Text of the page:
As the countdown continues to the election, with the next major set piece being the Budget, much of the obvious voter wooing has focused on working families.
The National Party’s childcare and href="https://www.nzherald.co.nz/nz/politics/national-leader-christopher-luxon-unveils-more-of-its-education-policy-after-committing-to-curriculum-rewrite/VZN3Q3SFZREL5BZPMXFJEDXQSA/" target="_blank">education policies, for instance, seemed squarely aimed at couples with young children.
The Government has sent millions in recovery dollars to businesses harmed by Cyclone Gabrielle, and has talked up infrastructure needs and provided measures to help with cost-of-living including a boost to the minimum wage.
An interesting side of the election equation is what happens to the youth vote with former prime minister Jacinda Ardern having left and Labour seeking a third term as the main governing party. This time, the two main parties are taking a more pragmatic and less ambitious approach.
In 2020, there was a big increase in the percentage of people between the ages of 18 and 39 voting compared to 2017. There were about 144,870 extra votes in that Millennial and Gen Z age group.
That compared to about an extra 43,560 voters in the predominantly Gen X group of voters, aged 40 to 59. However, that section of the electorate was bigger overall by about 59,000 compared to the under-40 voters.
Voters aged over 60 made up about 933,600 of the nearly 2.9 million people who voted in 2020.
Ardern and the Covid pandemic dominated the 2020 election. A large number of swing voters who ticked Labour considered themselves centrists. Labour won nearly half a million new voters compared to 2017 with 51 per cent of them in the 18 to 39 age group. There was a large number of non-tribal floater voters.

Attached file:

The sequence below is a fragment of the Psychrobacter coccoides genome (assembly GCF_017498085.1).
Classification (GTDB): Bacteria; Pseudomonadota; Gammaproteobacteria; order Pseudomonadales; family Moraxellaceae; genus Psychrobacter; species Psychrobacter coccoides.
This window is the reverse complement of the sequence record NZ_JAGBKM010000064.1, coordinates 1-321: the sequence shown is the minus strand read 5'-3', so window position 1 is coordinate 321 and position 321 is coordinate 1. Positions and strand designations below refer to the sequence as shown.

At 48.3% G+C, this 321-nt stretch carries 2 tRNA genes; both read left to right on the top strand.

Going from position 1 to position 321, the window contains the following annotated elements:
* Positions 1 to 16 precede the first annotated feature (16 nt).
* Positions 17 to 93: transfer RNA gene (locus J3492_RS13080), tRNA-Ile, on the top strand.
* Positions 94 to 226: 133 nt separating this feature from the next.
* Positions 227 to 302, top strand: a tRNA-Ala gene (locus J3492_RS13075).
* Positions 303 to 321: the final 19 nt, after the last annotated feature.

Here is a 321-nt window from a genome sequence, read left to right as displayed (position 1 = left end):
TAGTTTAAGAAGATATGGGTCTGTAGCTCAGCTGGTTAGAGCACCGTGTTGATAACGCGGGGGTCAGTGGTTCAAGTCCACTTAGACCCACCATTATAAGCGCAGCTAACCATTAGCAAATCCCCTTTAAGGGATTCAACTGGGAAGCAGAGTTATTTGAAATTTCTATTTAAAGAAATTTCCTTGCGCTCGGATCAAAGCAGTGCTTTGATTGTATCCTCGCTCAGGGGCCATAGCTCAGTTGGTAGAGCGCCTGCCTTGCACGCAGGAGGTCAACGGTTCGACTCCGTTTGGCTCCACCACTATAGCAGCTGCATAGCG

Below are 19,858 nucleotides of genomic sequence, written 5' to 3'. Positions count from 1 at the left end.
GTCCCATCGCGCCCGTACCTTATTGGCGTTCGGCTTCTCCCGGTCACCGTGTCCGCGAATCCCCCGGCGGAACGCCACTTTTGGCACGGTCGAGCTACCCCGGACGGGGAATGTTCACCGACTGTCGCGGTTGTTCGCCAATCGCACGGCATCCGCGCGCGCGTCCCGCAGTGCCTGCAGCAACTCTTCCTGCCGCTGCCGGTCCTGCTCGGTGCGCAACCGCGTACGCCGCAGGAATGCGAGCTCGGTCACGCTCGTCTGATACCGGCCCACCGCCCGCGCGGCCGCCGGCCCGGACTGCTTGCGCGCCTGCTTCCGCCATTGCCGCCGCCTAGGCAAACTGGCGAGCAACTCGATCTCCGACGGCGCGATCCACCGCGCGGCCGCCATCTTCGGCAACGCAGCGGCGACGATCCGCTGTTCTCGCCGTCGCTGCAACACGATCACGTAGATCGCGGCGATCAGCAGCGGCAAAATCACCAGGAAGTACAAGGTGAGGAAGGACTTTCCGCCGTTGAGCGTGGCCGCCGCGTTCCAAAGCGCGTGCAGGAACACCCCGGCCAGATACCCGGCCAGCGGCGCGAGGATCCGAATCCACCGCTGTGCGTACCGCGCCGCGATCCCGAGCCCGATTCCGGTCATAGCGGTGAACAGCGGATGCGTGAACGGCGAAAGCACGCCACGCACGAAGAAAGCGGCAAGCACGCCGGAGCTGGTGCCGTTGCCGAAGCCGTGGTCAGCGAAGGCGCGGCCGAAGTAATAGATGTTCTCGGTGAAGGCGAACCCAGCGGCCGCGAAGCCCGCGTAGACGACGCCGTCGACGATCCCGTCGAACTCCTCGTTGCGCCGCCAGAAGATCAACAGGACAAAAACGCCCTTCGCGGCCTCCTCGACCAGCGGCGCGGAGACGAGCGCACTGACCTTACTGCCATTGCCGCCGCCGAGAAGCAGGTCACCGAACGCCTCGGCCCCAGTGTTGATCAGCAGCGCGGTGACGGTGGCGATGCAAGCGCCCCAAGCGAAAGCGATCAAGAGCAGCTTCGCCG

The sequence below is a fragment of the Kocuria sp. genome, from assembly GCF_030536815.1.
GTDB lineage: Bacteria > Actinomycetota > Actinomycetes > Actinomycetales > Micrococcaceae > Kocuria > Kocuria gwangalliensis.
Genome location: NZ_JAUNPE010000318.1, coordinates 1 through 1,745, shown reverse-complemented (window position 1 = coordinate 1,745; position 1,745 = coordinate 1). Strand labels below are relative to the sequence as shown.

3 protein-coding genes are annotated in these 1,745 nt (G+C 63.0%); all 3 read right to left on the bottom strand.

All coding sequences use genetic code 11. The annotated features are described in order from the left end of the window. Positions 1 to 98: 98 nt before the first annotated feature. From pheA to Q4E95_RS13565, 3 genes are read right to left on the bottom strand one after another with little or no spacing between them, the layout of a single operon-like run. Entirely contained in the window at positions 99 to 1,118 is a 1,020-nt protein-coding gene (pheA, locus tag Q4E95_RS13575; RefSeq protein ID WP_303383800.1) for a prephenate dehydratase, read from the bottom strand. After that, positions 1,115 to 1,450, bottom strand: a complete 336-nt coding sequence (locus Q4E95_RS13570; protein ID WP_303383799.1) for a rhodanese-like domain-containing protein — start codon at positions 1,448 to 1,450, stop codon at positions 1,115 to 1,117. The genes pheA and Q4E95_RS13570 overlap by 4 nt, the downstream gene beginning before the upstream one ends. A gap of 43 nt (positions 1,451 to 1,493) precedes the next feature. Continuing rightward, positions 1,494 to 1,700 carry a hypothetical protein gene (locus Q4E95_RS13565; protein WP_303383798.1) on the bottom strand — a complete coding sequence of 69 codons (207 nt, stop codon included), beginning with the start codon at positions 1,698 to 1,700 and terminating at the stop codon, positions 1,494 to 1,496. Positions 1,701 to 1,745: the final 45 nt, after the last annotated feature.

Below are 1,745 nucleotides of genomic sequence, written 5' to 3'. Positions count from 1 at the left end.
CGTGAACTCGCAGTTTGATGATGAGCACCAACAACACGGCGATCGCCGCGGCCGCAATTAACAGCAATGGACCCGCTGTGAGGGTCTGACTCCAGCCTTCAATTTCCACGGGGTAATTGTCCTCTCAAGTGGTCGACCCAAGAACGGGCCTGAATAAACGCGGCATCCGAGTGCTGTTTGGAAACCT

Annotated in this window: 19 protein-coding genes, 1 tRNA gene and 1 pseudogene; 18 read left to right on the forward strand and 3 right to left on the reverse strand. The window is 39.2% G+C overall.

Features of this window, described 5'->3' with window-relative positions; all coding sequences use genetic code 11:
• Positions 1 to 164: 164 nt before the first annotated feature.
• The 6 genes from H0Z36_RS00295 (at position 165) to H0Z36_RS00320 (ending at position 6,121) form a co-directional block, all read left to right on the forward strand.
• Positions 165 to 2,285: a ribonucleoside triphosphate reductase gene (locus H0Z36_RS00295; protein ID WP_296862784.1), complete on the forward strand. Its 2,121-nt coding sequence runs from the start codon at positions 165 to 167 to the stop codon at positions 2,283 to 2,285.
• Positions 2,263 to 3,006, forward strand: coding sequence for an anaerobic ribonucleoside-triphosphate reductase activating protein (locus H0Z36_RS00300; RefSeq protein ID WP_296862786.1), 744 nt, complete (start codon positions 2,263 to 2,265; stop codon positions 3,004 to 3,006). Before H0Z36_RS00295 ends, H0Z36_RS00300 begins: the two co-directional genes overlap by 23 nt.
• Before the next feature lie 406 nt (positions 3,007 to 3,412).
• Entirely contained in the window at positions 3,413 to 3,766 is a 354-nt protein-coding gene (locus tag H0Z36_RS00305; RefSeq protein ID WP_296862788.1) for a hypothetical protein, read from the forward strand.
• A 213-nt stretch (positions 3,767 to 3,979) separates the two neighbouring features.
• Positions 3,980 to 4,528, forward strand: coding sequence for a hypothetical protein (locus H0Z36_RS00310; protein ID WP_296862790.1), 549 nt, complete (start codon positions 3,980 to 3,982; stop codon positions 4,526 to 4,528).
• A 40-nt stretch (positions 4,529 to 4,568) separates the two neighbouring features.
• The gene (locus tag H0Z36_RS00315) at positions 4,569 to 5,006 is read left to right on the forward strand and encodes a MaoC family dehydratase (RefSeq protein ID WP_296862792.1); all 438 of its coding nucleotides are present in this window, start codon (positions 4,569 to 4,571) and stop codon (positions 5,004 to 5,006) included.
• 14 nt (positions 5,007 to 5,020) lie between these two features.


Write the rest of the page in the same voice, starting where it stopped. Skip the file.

Opinion polling now shows support for the main parties at about 32 per cent, with backing for the major minor parties - Act and the Greens - at 10 to 13 per cent.
A Roy Morgan poll at the end of March showed interesting gender/age splits, suggesting a complex picture.
Men aged 18-49 preferred a Labour/Greens result, while those 50-plus wanted National/Act by a wider margin. That was reversed for women, with those aged 18-49 going for National/Act and the over-50s preferring Labour/Greens by a narrower margin.
Support for the Green Party was unsurprisingly higher among both men (16.5 per cent) and women (15 per cent) in the 18-49 age group compared to people over-50 (3 and 7 per cent).
It’s a contrast with the United States, where a dramatic political week suggested the basic dynamics there remained similar to the last couple of election cycles. Donald Trump, racial attitudes, and abortion rights remain motivating issues for many voters.
Here the situation is so tight, it seems likely that Te Pati Māori may end up with the kingmaker role.
With the economic outlook uncertain and getting-by still a struggle, possibly into next year, the main parties’ focus on the basics seems logical.
Younger voters would want a mixture of assistance now, plus signs of an improving situation and plans to get there. That means some pragmatic measures that will make a dent in long-term problems.
Both the main parties and their possible allied parties have roles to play in appealing to different goals.